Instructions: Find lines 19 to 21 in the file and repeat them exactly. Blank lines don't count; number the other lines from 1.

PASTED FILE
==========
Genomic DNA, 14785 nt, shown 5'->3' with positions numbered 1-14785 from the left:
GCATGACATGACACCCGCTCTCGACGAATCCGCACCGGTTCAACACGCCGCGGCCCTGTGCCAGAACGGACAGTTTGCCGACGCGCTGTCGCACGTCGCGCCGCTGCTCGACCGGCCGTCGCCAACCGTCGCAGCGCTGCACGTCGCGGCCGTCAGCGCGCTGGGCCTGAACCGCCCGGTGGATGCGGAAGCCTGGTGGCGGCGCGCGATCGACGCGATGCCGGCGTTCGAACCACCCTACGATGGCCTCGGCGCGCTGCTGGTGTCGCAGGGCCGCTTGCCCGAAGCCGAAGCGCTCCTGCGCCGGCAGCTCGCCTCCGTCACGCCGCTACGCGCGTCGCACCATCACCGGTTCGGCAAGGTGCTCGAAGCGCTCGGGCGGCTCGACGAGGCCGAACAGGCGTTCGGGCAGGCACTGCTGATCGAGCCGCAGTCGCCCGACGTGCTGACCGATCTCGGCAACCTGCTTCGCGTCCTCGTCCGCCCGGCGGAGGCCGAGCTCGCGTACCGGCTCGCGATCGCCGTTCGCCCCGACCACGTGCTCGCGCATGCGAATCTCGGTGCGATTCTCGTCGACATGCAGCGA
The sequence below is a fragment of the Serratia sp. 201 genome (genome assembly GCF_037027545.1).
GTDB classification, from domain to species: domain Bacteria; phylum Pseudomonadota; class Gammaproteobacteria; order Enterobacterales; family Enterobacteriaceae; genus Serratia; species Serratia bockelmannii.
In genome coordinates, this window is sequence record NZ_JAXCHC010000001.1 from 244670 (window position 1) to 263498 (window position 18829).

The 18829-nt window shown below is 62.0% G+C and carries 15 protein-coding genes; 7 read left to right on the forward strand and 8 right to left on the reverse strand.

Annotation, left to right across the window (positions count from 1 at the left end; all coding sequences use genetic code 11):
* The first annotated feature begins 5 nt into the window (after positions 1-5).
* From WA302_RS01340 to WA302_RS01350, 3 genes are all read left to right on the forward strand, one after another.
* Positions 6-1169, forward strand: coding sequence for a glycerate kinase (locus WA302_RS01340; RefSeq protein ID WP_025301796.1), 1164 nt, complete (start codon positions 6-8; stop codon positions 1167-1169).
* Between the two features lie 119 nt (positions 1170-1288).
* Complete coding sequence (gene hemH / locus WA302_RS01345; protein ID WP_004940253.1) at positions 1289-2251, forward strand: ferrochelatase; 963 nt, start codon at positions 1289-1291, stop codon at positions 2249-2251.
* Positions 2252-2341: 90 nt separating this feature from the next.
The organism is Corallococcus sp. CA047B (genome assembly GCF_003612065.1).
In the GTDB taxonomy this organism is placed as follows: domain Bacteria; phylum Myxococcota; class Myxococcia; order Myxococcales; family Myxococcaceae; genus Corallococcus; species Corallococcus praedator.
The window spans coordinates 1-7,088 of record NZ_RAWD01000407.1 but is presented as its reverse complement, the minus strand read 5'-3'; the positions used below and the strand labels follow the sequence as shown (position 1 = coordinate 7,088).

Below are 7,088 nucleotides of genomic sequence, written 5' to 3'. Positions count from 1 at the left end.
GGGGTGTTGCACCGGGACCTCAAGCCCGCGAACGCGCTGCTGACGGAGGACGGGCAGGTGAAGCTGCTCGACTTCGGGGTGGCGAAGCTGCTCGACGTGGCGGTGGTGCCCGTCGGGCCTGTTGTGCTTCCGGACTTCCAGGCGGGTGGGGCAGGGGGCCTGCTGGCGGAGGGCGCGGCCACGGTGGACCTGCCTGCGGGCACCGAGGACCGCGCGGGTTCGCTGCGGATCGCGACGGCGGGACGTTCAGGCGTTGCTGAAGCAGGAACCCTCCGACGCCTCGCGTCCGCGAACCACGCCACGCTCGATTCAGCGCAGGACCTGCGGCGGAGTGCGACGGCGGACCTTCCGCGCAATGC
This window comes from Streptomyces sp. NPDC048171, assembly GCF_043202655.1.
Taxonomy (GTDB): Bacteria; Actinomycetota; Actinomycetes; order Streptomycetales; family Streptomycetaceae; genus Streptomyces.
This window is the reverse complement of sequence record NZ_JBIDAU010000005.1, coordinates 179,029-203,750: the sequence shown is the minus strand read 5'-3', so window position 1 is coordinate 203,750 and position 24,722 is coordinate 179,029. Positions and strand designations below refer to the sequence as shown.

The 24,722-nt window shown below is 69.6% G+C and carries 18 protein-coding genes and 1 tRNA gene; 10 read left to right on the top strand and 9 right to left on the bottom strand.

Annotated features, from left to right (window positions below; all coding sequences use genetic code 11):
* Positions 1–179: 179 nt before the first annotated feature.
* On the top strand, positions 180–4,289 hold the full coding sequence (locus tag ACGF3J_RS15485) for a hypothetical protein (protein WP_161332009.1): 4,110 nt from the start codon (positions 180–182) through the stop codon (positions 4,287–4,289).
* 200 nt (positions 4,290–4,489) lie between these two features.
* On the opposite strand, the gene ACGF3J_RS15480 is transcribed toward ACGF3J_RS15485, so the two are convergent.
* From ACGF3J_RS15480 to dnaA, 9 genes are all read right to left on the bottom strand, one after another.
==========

This window comes from Streptomyces sp. NPDC048171, assembly GCF_043202655.1.
Taxonomy (GTDB): Bacteria; Actinomycetota; Actinomycetes; order Streptomycetales; family Streptomycetaceae; genus Streptomyces.
This window is the reverse complement of sequence record NZ_JBIDAU010000005.1, coordinates 179,029-203,750: the sequence shown is the minus strand read 5'-3', so window position 1 is coordinate 203,750 and position 24,722 is coordinate 179,029. Positions and strand designations below refer to the sequence as shown.